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Enabling Addicts

Updated: Jul 28, 2023

Enabling Addicts
Enabling Addicts

Enabling Addicts

A woman in recovery told me an interesting story yesterday. It was about how her parents enabled her all of her life. They never wanted her to be without or suffer. And it wasn't until they both died at an advanced age that she was able to get sober. Often I write of the dangers of enabling addicts by not holding them accountable. By not allowing them to be responsible for their lives. Many residents of TLC only came to us after everyone else was through with them - including their parents. It's easy to understand how parents get into enabling addicts. Many of them feel they owe their children because they weren't able to give them the best upbringing. Maybe they were poor. Or divorced. Perhaps they were addicts themselves. In any case, they get the subconscious idea that had they raised the child differently they wouldn't have become an addict. So when they discover the child is an addict they procrastinate. They allow them to live at home even though they know they're using. They're afraid to give an ultimatum because they fear losing their love. Or they're afraid the child might overdose before getting help. The scenarios are endless. I generally suggest parents tell their child they'll help them get into recovery. But if that doesn't work, then they're done. No more help. No more using the car. Or sleeping on the couch. No more handouts. Some don't have the stomach to take this strong of a position. But I know that once my family and others quit helping me over 25 years ago it changed my life. At first I was angry. I thought they didn't love me. Today I know how much they really did care.

"An enabler is a person who recognizes that a negative circumstance is occurring on a regular basis and yet continues to enable the person with the problem to persist with his detrimental behaviors. Simply, enabling creates an atmosphere in which our adult children can comfortably continue their unacceptable behavior?" Allison Botke - "Setting Boundaries with your Adult Children"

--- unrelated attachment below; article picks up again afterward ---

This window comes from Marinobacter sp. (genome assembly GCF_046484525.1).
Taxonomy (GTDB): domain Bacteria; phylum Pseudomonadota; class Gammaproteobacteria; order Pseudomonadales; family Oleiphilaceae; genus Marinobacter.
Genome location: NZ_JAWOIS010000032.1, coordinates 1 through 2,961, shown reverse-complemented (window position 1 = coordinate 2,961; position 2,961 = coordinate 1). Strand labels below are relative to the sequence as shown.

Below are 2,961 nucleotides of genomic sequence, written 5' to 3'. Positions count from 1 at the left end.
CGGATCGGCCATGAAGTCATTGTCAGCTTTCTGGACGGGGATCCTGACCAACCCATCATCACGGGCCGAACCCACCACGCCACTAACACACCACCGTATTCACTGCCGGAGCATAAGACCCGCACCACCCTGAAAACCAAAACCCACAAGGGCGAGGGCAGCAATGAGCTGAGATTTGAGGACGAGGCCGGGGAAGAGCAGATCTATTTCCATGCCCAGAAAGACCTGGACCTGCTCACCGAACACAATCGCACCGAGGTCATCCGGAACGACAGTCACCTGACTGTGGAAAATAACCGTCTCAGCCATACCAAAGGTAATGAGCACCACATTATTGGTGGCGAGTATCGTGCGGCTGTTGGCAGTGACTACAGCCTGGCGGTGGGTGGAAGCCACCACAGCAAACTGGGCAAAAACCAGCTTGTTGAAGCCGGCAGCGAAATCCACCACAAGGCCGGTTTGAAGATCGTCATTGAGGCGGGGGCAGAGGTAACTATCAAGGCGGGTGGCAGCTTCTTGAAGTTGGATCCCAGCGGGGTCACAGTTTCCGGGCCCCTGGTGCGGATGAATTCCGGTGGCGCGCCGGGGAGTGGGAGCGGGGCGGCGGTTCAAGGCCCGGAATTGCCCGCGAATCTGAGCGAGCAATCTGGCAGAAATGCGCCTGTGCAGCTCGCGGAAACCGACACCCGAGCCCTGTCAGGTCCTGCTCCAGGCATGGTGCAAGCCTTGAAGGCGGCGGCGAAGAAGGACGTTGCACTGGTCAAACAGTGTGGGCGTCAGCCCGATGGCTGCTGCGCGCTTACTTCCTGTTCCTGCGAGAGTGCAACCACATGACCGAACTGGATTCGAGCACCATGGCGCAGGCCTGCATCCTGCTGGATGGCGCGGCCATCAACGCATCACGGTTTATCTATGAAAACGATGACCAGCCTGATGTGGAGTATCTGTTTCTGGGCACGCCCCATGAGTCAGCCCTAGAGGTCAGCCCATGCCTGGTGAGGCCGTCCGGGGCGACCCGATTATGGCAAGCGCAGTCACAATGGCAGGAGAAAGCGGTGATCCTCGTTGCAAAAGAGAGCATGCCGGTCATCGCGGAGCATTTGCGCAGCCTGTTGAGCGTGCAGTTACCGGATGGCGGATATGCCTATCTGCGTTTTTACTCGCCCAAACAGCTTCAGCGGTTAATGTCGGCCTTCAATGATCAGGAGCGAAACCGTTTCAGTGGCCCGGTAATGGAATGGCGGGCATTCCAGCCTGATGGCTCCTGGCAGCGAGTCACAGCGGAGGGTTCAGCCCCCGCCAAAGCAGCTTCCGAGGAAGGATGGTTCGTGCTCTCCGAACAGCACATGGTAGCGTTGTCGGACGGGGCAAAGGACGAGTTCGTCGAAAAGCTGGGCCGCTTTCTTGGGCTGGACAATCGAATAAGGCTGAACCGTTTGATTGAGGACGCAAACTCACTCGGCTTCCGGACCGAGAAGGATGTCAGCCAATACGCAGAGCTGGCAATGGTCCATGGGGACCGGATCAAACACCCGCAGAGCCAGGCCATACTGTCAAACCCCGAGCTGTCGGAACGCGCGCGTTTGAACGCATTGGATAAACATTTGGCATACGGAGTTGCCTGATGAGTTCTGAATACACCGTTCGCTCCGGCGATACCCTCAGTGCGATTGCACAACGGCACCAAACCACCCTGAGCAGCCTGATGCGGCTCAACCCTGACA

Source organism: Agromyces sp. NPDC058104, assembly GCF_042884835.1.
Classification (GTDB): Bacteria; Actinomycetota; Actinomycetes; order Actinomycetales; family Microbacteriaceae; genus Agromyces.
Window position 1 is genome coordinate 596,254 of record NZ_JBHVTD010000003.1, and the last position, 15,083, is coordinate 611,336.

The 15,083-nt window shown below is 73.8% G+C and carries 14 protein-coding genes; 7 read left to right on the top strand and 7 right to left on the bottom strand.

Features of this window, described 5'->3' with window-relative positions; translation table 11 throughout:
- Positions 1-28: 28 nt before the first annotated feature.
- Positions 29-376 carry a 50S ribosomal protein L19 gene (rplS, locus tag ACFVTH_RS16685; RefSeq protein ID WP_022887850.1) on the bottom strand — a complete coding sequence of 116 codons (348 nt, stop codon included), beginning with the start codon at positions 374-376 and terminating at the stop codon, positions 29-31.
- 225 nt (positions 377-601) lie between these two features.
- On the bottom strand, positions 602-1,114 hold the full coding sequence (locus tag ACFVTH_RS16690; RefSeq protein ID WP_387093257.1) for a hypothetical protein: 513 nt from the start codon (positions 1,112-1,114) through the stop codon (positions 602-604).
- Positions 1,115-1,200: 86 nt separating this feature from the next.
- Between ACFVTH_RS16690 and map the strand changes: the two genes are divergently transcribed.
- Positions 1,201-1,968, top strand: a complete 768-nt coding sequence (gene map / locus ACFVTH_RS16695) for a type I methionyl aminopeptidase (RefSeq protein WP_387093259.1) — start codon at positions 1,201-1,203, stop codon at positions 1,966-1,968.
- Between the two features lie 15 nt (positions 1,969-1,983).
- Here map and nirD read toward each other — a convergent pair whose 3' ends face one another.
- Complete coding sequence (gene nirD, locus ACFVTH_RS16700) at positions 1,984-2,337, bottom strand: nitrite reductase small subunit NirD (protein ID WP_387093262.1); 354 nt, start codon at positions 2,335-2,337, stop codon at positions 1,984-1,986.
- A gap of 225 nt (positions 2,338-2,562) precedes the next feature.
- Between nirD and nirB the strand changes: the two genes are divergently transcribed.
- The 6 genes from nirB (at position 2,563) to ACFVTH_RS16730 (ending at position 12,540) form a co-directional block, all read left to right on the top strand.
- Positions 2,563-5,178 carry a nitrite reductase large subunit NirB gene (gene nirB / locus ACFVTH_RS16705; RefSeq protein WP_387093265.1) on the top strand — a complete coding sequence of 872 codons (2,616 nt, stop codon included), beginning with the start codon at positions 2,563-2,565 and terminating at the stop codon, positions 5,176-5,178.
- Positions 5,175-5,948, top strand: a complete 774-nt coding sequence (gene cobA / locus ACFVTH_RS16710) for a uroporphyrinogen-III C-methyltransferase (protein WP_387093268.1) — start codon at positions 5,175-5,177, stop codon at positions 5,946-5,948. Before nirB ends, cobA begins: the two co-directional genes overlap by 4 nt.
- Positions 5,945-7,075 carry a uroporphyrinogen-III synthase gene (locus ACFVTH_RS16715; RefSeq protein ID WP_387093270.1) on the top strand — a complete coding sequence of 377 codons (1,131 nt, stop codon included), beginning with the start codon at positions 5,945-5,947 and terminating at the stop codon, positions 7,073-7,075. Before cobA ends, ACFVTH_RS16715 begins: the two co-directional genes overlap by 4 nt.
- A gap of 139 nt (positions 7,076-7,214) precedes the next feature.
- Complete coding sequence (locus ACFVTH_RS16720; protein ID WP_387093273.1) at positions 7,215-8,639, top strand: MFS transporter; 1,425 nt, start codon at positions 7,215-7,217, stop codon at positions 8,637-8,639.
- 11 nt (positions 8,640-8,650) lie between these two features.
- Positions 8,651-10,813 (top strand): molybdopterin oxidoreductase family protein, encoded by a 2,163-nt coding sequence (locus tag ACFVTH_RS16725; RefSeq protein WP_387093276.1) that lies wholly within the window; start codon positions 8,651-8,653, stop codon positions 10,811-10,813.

Because I regularly deal with enabling parents I thought some of you would find this author's information helpful. Here are a few questions from the author's book that might help you determine if you are an enabling parent.

1. Have you loaned him money repeatedly, seldom (if ever) being repaid?

2. Have you paid for education and/or job training in more than one field?

3. Have you finished a job or project that he failed to complete himself because it was easier than arguing with him?

4. Have you paid bills he was supposed to have paid himself?

5. Have you accepted part of the blame for his addictions or behavior?

6. Have you avoided talking about negative issues because you feared his response?

7. Have you bailed him out of jail or paid for his legal fees?

8. Have you given him "one more chance" and then another and another?

9. Have you ever returned home at lunchtime (or called) and found him still in bed sleeping?

10. Have you wondered how he gets money to buy cigarettes, video games, new clothes, and such but can't afford to pay his own bills?

11. Have you ever "called in sick" for your child, lying about his symptoms to his boss?

12. Have you threatened to throw him out and didn't?

13. Have you begun to feel that you've reached the end of your rope?

14. Have you begun to hate both your child and yourself for the state in which you live?

15. Have you begun to worry that the financial burden is more than you can bear?

16. Have you begun to feel that your marriage is in jeopardy because of this situation?

17. Have you noticed growing resentment in other family members regarding this issue?

18. Have you noticed that others are uncomfortable around you when this issue arises?

19. Have you noticed an increase in profanity, violence, and/or other unacceptable behavior?

20. Have you noticed that things are missing from your home, including money, valuables, and other personal property?

If you answered yes to several of these questions, chances are at some point in time you have enabled your adult child to avoid his own responsibilities—to escape the consequences of his actions. Rather than help your child grow into a productive and responsible adult, you have made it easier for him to get worse.

-John Schwary, Recovery Connections

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